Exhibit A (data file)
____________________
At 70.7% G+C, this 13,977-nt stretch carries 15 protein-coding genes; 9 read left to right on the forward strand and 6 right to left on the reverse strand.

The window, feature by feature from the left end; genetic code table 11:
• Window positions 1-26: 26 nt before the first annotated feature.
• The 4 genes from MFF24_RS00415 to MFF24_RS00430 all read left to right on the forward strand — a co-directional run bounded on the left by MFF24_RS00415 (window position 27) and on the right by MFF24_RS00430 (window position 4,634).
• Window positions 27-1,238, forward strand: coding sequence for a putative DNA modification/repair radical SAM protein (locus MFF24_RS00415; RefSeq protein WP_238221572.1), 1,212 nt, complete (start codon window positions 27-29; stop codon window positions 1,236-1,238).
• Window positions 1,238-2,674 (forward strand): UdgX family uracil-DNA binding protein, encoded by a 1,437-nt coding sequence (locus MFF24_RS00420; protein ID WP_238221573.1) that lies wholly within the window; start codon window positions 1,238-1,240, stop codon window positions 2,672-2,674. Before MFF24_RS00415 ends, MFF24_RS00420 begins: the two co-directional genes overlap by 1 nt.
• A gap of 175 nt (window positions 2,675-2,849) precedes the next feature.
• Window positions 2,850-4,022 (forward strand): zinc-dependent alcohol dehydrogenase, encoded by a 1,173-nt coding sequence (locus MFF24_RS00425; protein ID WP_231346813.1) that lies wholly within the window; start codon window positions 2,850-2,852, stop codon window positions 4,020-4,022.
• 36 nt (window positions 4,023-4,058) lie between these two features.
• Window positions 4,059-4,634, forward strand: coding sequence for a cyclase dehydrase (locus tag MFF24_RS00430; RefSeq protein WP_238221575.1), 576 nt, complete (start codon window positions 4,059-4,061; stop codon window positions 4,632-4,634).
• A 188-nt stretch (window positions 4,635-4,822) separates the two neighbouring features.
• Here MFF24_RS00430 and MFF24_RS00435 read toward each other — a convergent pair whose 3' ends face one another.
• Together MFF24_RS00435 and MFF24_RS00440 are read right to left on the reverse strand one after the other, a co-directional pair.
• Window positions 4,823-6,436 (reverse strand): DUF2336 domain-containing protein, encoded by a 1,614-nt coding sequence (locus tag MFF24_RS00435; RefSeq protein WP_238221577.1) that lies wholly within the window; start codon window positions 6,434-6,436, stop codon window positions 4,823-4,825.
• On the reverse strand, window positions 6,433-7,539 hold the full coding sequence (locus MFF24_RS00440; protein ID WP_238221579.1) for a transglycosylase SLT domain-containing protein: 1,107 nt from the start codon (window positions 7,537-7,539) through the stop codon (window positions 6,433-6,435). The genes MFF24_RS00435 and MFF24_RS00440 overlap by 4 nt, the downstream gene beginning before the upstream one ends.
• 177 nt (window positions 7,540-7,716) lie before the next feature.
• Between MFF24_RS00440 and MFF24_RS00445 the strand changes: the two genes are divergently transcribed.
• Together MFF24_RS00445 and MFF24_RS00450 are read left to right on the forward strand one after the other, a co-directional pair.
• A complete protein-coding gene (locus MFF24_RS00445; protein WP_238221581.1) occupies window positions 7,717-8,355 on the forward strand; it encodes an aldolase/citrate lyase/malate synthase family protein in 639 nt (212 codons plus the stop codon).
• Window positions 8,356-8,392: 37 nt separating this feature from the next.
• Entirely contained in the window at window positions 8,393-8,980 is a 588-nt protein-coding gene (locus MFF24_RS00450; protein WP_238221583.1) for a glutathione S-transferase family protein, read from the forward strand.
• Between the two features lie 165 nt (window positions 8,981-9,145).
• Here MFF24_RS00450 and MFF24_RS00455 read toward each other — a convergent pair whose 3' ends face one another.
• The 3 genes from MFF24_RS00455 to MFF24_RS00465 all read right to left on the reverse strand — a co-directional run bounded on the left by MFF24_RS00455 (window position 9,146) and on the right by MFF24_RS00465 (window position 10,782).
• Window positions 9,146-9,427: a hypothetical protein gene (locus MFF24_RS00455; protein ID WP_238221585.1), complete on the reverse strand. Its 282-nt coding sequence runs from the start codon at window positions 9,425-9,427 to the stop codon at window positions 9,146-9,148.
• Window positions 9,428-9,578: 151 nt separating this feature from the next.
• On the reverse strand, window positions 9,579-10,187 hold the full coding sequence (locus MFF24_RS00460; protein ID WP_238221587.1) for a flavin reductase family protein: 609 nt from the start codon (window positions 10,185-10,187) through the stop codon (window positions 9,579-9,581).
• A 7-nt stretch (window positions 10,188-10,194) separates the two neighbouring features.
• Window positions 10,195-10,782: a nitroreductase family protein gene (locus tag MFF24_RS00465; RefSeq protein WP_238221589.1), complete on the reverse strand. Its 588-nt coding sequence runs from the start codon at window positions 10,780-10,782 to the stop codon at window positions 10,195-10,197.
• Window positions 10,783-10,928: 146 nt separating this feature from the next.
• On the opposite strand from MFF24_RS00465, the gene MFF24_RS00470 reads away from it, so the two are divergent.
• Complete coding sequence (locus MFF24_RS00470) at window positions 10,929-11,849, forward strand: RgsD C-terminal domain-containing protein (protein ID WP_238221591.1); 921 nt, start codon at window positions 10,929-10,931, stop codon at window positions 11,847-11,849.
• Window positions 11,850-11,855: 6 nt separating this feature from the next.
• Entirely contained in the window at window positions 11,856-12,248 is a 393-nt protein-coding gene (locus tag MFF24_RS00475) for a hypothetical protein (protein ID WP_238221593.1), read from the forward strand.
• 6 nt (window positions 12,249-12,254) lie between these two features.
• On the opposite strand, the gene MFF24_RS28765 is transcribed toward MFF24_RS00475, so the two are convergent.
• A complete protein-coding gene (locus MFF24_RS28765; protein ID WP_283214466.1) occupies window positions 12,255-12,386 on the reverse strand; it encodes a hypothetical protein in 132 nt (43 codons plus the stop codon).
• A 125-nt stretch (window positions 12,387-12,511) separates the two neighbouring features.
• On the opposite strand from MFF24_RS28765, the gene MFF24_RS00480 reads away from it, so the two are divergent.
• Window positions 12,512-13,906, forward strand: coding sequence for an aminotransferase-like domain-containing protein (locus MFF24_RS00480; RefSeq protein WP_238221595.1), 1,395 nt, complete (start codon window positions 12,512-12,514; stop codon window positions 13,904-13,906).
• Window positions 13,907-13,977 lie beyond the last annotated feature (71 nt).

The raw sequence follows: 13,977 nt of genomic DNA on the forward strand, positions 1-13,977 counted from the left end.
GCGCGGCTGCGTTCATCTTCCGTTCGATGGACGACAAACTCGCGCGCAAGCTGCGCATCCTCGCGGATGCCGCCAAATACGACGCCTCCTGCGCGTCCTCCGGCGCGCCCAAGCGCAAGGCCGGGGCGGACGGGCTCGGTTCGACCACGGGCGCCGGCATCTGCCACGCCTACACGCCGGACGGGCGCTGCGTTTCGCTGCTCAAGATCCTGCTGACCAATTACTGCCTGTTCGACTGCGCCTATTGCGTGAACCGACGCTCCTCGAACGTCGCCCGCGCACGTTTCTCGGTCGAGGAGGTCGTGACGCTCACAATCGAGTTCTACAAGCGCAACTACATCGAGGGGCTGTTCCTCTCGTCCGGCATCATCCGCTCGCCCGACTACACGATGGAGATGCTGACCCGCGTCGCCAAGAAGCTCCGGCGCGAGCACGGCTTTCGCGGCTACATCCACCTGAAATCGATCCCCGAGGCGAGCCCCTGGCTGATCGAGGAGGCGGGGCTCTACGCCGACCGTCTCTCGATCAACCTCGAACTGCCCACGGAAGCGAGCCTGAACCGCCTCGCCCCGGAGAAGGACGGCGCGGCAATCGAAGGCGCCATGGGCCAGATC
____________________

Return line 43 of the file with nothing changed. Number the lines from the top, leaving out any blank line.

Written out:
GCGCGGCTGCGTTCATCTTCCGTTCGATGGACGACAAACTCGCGCGCAAGCTGCGCATCCTCGCGGATGCCGCCAAATACGACGCCTCCTGCGCGTCCTCCGGCGCGCCCAAGCGCAAGGCCGGGGCGGACGGGCTCGGTTCGACCACGGGCGCCGGCATCTGCCACGCCTACACGCCGGACGGGCGCTGCGTTTCGCTGCTCAAGATCCTGCTGACCAATTACTGCCTGTTCGACTGCGCCTATTGCGTGAACCGACGCTCCTCGAACGTCGCCCGCGCACGTTTCTCGGTCGAGGAGGTCGTGACGCTCACAATCGAGTTCTACAAGCGCAACTACATCGAGGGGCTGTTCCTCTCGTCCGGCATCATCCGCTCGCCCGACTACACGATGGAGATGCTGACCCGCGTCGCCAAGAAGCTCCGGCGCGAGCACGGCTTTCGCGGCTACATCCACCTGAAATCGATCCCCGAGGCGAGCCCCTGGCTGATCGAGGAGGCGGGGCTCTACGCCGACCGTCTCTCGATCAACCTCGAACTGCCCACGGAAGCGAGCCTGAACCGCCTCGCCCCGGAGAAGGACGGCGCGGCAATCGAAGGCGCCATGGGCCAGATC